More insidiously, Ragunathan is always ready to support the headman without question. He has beaten his wife in his drunkenness and Anil is frightened of him. There are three main differences between them.
This change of focus seems to suggest that nothing will change in the village in the future and that Anil and his knowledge of the truth of the murder are safely out of the way. The headman arrogantly believes he can get what he wishes and, in a sense, the story shows that he can. Noor is surely commenting on the way village politics are corrupt and allow those in power to cover up crimes like murder and do exactly as they wish.
His father seems worse. By contrast, Anil is different. We never find out why Marimuthu has murdered his wife: Both the main male adult characters are presented as bullies.
He is simply an authority figure who is used to getting his way through power, influence and intimidation. He confronts the Headman and is then sent away to go to school to stop him from speaking.
But in other ways he is very different from the rest of the villagers. Anil has been offered the opportunity to have an education in a city school provided he keeps quiet about the truth of what he has seen.
The opening of the story sounds almost like the opening of a fairy story - "On a hot, sweltering night Marimuthu with the help of another man - is it the headman himself? We are told early in the story that the villagers are asleep "dreaming their dreams that rarely amounted to anything.
This suggests that he is looking beyond the limits and poverty of his village. One is dreaming of having a new cow, another of having a new sewing machine, but they are all very limited dreams; dreams about possessions and material wealth.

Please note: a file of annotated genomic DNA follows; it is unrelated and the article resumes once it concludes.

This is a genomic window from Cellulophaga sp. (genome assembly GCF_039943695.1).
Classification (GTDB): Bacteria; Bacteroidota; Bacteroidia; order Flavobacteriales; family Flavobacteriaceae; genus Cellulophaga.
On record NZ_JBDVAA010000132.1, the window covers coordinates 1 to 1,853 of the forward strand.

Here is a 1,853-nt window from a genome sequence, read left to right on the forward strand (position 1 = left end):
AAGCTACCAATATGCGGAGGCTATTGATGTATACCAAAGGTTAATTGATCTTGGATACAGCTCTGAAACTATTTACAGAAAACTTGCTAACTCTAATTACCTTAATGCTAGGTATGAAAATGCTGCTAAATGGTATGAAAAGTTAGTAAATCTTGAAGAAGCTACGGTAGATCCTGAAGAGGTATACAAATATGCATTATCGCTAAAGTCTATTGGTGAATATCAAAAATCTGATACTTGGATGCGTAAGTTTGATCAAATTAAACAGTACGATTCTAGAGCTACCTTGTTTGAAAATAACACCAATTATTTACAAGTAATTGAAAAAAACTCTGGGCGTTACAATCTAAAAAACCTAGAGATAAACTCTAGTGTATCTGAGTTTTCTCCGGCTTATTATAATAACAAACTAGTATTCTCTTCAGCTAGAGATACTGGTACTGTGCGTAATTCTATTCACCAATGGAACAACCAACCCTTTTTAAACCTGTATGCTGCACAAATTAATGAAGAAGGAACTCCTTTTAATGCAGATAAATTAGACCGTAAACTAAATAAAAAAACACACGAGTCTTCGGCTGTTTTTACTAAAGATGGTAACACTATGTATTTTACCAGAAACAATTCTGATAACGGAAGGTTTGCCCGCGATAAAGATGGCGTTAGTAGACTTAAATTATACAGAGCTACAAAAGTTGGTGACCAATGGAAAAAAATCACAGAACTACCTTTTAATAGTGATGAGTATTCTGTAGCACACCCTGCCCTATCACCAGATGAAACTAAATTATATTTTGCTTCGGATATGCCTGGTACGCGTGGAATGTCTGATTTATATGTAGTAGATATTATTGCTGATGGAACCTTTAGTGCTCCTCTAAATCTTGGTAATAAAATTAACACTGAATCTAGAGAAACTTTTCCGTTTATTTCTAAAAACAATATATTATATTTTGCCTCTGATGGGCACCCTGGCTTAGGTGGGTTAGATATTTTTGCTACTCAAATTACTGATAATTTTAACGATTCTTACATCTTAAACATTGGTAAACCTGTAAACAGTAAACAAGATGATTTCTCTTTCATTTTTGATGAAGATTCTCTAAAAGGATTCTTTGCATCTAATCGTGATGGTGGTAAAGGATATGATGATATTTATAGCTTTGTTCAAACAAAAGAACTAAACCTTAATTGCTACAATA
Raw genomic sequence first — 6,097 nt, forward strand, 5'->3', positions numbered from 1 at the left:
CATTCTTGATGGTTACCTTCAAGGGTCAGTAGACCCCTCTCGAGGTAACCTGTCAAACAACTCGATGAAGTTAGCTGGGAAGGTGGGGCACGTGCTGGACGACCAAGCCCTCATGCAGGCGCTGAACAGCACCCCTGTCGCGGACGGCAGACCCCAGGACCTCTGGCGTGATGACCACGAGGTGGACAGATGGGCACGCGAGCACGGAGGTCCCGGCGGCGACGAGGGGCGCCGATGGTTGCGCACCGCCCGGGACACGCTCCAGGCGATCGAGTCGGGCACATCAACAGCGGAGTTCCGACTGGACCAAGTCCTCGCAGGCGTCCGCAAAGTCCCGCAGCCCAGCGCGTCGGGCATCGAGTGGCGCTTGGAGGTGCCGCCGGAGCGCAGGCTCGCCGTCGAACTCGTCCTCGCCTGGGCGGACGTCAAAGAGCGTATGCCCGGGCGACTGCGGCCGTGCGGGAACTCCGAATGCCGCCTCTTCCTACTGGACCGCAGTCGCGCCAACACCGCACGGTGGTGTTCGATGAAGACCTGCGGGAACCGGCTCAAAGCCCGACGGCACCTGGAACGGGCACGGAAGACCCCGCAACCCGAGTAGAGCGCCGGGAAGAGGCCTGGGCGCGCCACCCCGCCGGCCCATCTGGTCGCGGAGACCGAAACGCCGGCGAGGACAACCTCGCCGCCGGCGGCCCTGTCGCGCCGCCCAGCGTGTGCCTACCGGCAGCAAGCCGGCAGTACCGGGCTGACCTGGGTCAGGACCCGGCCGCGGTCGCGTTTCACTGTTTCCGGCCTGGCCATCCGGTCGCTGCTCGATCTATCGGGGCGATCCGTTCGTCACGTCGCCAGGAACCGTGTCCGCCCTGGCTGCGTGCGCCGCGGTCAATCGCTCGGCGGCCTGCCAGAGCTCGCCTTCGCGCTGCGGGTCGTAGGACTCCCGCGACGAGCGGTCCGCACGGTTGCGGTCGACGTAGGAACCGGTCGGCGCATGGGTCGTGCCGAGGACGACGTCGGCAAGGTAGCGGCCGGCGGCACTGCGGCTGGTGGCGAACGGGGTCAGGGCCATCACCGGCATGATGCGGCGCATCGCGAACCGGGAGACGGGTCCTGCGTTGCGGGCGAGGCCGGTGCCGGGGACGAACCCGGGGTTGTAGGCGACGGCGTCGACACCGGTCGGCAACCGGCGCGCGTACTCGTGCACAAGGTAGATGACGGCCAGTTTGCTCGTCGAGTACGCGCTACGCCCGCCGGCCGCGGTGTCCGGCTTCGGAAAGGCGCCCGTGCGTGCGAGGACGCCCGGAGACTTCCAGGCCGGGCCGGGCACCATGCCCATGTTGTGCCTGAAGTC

The first is that, whereas Anil looks up to the stars and has dreams, the adults do not. Physically abuses his wife as Anil sees the bruise on his mothers arm from when his father hit her when drunk. Anil reflects, "He did not need a walloping at this time of the night" 40 which suggests that he frequently hits Anil.
Father shows real emotion as train picks up speed and Anil saw "his father fall to his knees, a bent, despaired figure that had just let go of his only son".
Something moving about his departure: He is gazing up at a star that he can see through a hole in the roof of the poor hut that he lives in. Indeed, they are the passive objects of male violence.
In a sense he is allowed to do this as no one in the village is prepared to stand up to him. Noor describes him as "a burly man, a bully to his family and a timid mouse to the headman".third person, omniscient 'all - knowing' narrator's viewpoint is always of Anil until final 2 paragraphs where see things from point of view of headman and his brother.
Anil Themes (4) Dreams and imagination. Anil is set in a small village in India – a world that shows the influence of some of its author’s favourite Indian novelists. Ridjal Noor He was born in and he lives in Singapore, where, according to his blog, he runs a small design firm and is.
Anil by Ridjal Noor Dreams of the future. Themes. Relationships/ Family – the role of each member of the family. Culture. Childhood. Violence. Guilt. 7 year old boy Anil wakes up in the middle of the night needing the toilet.
he witnesses a terrible murder of a woman being hung from a tree by two men. many of Ridjal Noor's stories have a multicultural aspect to them. Anil Ridjal Noor.
Anil by Ridjal Noor Themes Dreams of the future Relationships/ Family – the role of each member of the family Culture Childhood Violence Guilt Repression Fear Love Shame Superstitions: Lack of Education?
Morality – what is right/wrong Treatment of women Justice Plot A boy, Anil, lives in Malaysia with his.
Or, is he? • At the beginning the boy appeared to wish on a star for his ‘big’ dreams to come true. Was the death of the young woman the price for his dream coming true? 3. Ideas, Themes and Issues: • Childhood/Growing up: Anil is only seven, he is frightened of the dark and of his father.Download